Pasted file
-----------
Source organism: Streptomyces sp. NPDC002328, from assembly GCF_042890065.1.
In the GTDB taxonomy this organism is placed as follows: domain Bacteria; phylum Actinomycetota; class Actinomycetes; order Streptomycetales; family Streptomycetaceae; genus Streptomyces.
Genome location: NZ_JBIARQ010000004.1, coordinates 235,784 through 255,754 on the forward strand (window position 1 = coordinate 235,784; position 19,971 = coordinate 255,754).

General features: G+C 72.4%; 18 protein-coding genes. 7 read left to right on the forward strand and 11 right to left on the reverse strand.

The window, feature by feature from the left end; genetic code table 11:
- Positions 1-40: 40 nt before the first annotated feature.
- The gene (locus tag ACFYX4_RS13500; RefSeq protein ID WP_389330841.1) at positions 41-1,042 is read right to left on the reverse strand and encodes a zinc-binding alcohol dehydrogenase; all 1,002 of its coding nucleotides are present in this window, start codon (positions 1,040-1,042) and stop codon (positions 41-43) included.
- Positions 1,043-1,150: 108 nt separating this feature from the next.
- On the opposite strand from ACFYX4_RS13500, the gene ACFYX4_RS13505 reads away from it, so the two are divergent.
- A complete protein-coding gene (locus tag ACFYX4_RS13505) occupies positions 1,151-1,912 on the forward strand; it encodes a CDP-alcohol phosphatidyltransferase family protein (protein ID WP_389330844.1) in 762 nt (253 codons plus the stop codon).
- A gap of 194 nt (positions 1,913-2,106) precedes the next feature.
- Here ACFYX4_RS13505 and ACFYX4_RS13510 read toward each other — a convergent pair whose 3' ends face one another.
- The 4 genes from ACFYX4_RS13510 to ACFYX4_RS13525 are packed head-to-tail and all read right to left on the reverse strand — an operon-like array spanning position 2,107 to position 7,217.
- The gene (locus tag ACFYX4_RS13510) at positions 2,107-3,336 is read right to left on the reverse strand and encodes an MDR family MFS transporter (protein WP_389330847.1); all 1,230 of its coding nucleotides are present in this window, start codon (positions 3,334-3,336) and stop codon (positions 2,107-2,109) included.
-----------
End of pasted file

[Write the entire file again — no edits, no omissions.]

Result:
Source organism: Streptomyces sp. NPDC002328, from assembly GCF_042890065.1.
In the GTDB taxonomy this organism is placed as follows: domain Bacteria; phylum Actinomycetota; class Actinomycetes; order Streptomycetales; family Streptomycetaceae; genus Streptomyces.
Genome location: NZ_JBIARQ010000004.1, coordinates 235,784 through 255,754 on the forward strand (window position 1 = coordinate 235,784; position 19,971 = coordinate 255,754).

General features: G+C 72.4%; 18 protein-coding genes. 7 read left to right on the forward strand and 11 right to left on the reverse strand.

The window, feature by feature from the left end; genetic code table 11:
- Positions 1-40: 40 nt before the first annotated feature.
- The gene (locus tag ACFYX4_RS13500; RefSeq protein ID WP_389330841.1) at positions 41-1,042 is read right to left on the reverse strand and encodes a zinc-binding alcohol dehydrogenase; all 1,002 of its coding nucleotides are present in this window, start codon (positions 1,040-1,042) and stop codon (positions 41-43) included.
- Positions 1,043-1,150: 108 nt separating this feature from the next.
- On the opposite strand from ACFYX4_RS13500, the gene ACFYX4_RS13505 reads away from it, so the two are divergent.
- A complete protein-coding gene (locus tag ACFYX4_RS13505) occupies positions 1,151-1,912 on the forward strand; it encodes a CDP-alcohol phosphatidyltransferase family protein (protein ID WP_389330844.1) in 762 nt (253 codons plus the stop codon).
- A gap of 194 nt (positions 1,913-2,106) precedes the next feature.
- Here ACFYX4_RS13505 and ACFYX4_RS13510 read toward each other — a convergent pair whose 3' ends face one another.
- The 4 genes from ACFYX4_RS13510 to ACFYX4_RS13525 are packed head-to-tail and all read right to left on the reverse strand — an operon-like array spanning position 2,107 to position 7,217.
- The gene (locus tag ACFYX4_RS13510) at positions 2,107-3,336 is read right to left on the reverse strand and encodes an MDR family MFS transporter (protein WP_389330847.1); all 1,230 of its coding nucleotides are present in this window, start codon (positions 3,334-3,336) and stop codon (positions 2,107-2,109) included.